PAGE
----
The Tax Cuts and Jobs Act includes provisions that will expand the potential benefits of 529 savings plans. 529 plans are investment accounts originally designed to help families save for college. Under current law, investment earnings and withdrawals from 529 plans are tax-free as long as the funds are used for qualified higher education expenses.
Presently, qualified higher education expenses means tuition, fees, books, supplies, and equipment required for the enrollment or attendance of a designated beneficiary at an eligible post-secondary educational institution, and expenses for special needs services in the case of a special needs beneficiary that are incurred in connection with such enrollment or attendance. Qualified higher education expenses generally also include room and board for students who are enrolled at least half-time. Qualified higher education expenses include the purchase of any computer technology or equipment, or Internet access or related services, if such technology or services were to be used primarily by the beneficiary during any of the years a beneficiary is enrolled at an eligible institution.
With the new tax bill, families will have the ability to use 529 plans for enrollment or attendance at a public, private or religious elementary or secondary school (kindergarten through grade 12). The modified law will permit tax-free withdrawals of not more than $10,000 per-student, per-year for K-12 purposes. The effective date applies to distributions made after December 31, 2017. As under current law, there will not be a dollar limit to the amount of annual tax-free withdrawals that can be applied to qualified college expenses – the dollar limit only applies for K-12.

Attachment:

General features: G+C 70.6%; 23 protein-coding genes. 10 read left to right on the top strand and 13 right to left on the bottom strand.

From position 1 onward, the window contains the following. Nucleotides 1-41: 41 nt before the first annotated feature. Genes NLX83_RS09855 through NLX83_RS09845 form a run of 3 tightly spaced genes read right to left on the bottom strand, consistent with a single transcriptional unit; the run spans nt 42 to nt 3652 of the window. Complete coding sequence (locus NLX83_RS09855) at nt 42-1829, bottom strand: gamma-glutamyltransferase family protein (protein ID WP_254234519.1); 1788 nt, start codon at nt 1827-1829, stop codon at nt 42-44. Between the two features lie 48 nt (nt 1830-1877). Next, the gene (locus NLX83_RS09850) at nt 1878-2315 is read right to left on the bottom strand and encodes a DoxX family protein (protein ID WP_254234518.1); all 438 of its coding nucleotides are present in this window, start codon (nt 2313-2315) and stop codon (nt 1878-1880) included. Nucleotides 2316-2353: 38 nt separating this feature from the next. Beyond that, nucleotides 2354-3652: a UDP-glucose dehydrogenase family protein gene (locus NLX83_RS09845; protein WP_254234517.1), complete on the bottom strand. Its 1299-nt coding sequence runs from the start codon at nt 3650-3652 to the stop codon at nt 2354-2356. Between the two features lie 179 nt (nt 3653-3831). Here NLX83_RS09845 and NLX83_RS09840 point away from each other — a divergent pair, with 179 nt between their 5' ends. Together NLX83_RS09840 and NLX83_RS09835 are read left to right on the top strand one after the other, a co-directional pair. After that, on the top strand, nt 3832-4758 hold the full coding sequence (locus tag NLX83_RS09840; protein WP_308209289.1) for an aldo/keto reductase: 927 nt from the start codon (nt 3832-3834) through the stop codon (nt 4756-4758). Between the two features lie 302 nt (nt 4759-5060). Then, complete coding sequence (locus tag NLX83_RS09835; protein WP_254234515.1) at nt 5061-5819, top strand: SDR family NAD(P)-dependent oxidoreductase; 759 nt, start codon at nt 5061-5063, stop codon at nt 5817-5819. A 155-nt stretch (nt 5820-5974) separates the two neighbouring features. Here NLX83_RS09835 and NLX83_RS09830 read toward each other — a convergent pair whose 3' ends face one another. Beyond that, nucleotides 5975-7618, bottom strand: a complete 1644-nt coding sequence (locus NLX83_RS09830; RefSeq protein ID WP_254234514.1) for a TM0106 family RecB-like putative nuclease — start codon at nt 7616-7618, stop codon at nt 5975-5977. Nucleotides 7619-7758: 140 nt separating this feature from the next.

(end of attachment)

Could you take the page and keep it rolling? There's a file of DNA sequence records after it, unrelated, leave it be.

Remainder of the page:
A provision to include qualified withdrawals for homeschooling expenses was not included in the final version of the bill.
While families will now have more opportunity to save tax-free for private K-12 level education, the shorter time horizon means those users may only achieve a modest federal tax benefit from a limited period of tax-free compounding. The earlier one starts saving, the greater the potential benefit. Time horizon for savings, investment risk-tolerance, and alternate funding sources should be part of any strategy incorporating the new legislation. Those who have been using a Coverdell ESA (Education IRA) to save for private school expenses may want to evaluate a 529 plan as an alternative or addition depending on the withdrawal schedule and family needs.
To learn more about the benefits and features of 529 plans, see this.